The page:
This newspaper is mailed into over 500 prisons.
Grant to match your donations.
I am pleased and grateful to announce to our membership that the Open Society Institute has awarded The November Coalition a matching general support grant of up to $90,000. This funding will allow us to expand our staff to 3 full time and 2 part time persons, develop our regional chapters and expand our educational programs. How much of this grant we receive is up to our membership, and each donation you make in the next few months will be matched by OSI.
For new members a short history of our organization is in order as the year closes. Mike Montalvo has written an article for this issue entitled Cyberadvocacy can bring drug war prisoners home. Our history will illustrate the importance of this new technology on grass roots activism in America.
At the close of 1996 I had a few months of Internet experience under my belt and had been sending my brother, prisoner G. Patrick Callahan, printouts from the "Net". We were both amazed at how many people were opposing the drug war. The Internet was giving people a forum of public discussion and an affordable way to educate our fellow citizens about America's drug war. We also discovered that anti-drug war sentiment was worldwide.
Our family had been in the thick of despair for almost 7 years-unjust incarceration was taking its toll. Grief had not given way to acceptance -- how do you accept a prison sentence of 27 1/2 years for a first time nonviolent drug law violation? The tactics used by the prosecution to secure a conviction in my brother's case were appalling. The more I learned about the drug war, the more frightened I was to live in America. Years of drug war diatribes between an imprisoned brother and his sister began to evolve into a plan of action.
Early 1997 one of my brother's friends and fellow drug war prisoner at Oxford FCI wrote me a letter asking if I could develop a website that would be the voice of the prisoners of the drug war. A warning to our fellow citizens about the injustices of the war on drugs sounded like one of those great ideas, and Dave Perk was quickly dubbed the "Percolator" and his ideas keep coming even today.
Letters soliciting advice on a potential organization were dashed out to a dozen prisoners I'd met through the mail and over the years. I let Dave know that I would put a website online. I wrote my brother explaining that I could do this if I could find one other person who would help me. Within a week Martha Christman found me.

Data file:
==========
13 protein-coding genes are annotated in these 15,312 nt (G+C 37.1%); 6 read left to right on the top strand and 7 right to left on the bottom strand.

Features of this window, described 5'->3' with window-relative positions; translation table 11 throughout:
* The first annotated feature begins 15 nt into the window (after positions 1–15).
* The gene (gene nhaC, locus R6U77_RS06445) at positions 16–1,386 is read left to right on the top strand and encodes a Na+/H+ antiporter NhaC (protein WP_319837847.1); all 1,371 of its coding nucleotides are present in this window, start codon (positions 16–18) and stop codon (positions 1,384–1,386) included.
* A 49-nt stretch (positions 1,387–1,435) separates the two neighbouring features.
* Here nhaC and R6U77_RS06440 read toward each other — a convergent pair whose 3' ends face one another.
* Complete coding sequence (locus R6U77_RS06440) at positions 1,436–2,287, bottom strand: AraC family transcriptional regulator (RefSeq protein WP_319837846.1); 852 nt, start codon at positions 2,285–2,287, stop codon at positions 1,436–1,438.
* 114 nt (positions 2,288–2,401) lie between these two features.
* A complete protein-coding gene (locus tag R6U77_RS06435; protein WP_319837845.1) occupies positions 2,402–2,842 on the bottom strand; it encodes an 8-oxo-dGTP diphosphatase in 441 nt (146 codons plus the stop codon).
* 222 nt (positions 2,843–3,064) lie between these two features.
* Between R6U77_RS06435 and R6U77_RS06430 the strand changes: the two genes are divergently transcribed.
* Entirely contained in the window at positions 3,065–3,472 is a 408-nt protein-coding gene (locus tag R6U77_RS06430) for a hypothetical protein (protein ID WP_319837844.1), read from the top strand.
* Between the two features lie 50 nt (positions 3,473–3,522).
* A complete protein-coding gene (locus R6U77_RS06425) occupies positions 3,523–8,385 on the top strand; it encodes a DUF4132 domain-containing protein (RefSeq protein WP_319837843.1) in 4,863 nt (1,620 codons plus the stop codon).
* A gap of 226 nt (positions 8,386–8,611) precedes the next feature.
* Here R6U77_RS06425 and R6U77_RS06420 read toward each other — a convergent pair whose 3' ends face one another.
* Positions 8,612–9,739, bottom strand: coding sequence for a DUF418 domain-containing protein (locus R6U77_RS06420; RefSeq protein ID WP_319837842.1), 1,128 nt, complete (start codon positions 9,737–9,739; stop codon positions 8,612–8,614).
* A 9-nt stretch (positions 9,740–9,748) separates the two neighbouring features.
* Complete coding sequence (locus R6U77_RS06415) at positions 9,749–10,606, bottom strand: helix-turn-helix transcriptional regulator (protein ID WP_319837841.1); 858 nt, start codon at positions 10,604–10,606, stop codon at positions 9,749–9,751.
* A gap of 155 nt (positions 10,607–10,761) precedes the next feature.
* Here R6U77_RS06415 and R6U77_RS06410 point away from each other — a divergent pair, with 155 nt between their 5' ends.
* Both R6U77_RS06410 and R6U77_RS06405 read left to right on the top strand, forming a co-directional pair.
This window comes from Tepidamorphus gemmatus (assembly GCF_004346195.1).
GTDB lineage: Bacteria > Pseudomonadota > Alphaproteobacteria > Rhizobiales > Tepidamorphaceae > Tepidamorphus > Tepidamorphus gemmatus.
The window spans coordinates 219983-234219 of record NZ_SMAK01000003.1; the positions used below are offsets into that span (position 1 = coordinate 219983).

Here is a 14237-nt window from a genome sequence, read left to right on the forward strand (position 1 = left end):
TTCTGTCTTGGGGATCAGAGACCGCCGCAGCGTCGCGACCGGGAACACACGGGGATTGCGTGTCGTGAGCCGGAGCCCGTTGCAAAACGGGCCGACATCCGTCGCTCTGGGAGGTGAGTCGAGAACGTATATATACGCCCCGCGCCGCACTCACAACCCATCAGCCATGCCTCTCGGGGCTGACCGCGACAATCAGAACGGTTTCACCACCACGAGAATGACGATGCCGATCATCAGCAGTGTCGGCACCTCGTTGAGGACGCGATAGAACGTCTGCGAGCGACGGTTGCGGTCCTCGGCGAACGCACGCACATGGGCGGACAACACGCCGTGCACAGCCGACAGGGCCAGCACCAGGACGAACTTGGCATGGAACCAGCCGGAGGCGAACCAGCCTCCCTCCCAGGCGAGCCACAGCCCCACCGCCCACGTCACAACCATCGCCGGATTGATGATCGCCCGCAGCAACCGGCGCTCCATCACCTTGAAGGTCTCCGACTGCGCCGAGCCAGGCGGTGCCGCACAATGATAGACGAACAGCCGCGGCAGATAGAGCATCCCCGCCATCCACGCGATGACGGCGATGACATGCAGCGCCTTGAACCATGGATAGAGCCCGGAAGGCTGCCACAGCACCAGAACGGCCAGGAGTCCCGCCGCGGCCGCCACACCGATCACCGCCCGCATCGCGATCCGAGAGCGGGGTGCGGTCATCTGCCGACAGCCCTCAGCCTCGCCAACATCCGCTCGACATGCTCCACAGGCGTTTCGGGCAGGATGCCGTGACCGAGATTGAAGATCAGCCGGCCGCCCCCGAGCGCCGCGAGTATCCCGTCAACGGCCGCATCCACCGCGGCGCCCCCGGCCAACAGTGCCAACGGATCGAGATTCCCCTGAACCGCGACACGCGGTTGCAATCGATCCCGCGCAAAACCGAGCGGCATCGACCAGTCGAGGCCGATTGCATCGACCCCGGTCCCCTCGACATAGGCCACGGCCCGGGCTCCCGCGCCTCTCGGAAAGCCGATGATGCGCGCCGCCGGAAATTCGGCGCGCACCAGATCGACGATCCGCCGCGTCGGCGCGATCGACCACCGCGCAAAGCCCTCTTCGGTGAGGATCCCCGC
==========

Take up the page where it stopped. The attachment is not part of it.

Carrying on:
Martha had recently moved from Eugene, Oregon to Colville, Washington. Her brother was also a prisoner of the drug war, and she set to work on a booth that we could take to community events. The drug war needed a human face and a way of showing that our loved ones are the victims of bad law. Martha designed a jail cell booth (featured on page 7), made our first soft-sculpture prisoner doll, "Max", and a few dozen laminates of our prisoner family stories. These hang on the outside walls of the display.
Martha's son, Ian, a computer graphic designer, took on the task of creating our logos. The website went "online" on April 1st. We were fed upnot fools though. Months later, middle aged and hours into long Greyhound bus rides, I'd have to rethink the fool part, but none of us passed up an opportunity to speak about the injustices of our nation's war on drugs. If there was a way to get there, we went.
Much of our modest $7,000 budget that first year came from the prisoners we promised to speak for. Paltry federal prison-industry wages paid to prisoners in UNICOR became life-sustaining support for our first efforts. Our newspaper The Razor Wire, named by democratic mail-in-ballot, was first published in May of 1997. Media attention around the website was almost immediate, and the families of drug war prisoners began to get active distributing literature, speaking on radio and other public venues.
The famous Margaret Mead quote became our mantra: "Never